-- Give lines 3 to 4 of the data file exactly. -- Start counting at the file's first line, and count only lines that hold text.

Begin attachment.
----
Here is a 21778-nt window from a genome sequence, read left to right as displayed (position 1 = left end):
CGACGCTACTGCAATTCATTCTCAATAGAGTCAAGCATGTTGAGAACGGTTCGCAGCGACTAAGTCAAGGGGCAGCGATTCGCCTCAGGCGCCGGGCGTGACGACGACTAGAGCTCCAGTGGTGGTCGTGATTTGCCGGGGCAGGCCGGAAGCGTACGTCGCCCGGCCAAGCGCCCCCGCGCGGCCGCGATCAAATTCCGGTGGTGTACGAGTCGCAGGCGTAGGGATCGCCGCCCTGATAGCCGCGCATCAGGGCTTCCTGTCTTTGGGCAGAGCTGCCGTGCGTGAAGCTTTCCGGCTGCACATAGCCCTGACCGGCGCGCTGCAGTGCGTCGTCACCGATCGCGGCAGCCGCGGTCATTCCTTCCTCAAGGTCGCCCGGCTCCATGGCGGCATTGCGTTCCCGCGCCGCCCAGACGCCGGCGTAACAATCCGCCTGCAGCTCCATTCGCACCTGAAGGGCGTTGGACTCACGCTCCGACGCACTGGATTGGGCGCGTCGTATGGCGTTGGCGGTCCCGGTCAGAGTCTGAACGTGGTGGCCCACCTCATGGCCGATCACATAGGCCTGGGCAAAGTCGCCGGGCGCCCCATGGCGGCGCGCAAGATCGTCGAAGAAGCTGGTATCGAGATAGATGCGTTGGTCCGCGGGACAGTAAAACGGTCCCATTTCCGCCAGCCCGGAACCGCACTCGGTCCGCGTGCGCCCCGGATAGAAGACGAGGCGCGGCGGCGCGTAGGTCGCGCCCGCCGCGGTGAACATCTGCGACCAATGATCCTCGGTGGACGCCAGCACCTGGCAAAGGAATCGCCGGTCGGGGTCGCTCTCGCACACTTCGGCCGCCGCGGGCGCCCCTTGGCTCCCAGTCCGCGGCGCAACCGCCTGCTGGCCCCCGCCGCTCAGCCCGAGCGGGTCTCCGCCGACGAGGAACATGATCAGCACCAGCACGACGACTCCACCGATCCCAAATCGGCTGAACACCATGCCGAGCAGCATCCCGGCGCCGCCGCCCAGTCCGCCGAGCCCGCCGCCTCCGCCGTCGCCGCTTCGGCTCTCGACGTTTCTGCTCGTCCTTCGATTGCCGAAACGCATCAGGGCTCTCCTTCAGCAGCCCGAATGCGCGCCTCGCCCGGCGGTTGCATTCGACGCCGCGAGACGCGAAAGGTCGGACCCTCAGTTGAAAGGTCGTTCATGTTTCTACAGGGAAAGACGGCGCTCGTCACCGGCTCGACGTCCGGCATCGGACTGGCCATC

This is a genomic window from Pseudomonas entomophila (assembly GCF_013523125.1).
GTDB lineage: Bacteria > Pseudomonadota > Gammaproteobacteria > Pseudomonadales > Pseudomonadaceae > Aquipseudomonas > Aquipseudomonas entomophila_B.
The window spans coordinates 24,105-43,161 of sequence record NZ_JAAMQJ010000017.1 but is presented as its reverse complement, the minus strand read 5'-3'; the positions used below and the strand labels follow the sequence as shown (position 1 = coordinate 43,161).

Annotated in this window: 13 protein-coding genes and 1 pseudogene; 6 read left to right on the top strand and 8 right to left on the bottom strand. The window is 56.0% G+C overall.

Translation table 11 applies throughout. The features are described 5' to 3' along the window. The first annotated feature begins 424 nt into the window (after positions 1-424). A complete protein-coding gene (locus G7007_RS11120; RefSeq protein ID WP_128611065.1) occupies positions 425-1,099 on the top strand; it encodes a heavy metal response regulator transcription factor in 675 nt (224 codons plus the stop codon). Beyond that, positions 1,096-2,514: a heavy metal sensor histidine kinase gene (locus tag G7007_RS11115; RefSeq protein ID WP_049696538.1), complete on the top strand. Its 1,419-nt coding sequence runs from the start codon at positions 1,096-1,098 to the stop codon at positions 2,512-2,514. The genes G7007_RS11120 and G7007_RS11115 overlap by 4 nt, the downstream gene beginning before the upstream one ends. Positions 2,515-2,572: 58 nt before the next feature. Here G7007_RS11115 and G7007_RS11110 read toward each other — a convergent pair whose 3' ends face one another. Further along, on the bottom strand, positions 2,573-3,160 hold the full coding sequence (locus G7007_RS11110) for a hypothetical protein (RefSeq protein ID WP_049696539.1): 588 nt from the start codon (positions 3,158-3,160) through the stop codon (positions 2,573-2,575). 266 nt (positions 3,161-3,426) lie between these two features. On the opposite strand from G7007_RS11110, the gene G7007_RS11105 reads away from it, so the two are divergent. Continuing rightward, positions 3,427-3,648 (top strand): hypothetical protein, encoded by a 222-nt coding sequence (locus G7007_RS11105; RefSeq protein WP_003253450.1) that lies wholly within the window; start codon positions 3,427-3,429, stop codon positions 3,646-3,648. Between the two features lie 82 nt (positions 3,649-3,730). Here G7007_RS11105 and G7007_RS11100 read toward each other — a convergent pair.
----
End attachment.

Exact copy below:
This is a genomic window from Pseudomonas entomophila (assembly GCF_013523125.1).
GTDB lineage: Bacteria > Pseudomonadota > Gammaproteobacteria > Pseudomonadales > Pseudomonadaceae > Aquipseudomonas > Aquipseudomonas entomophila_B.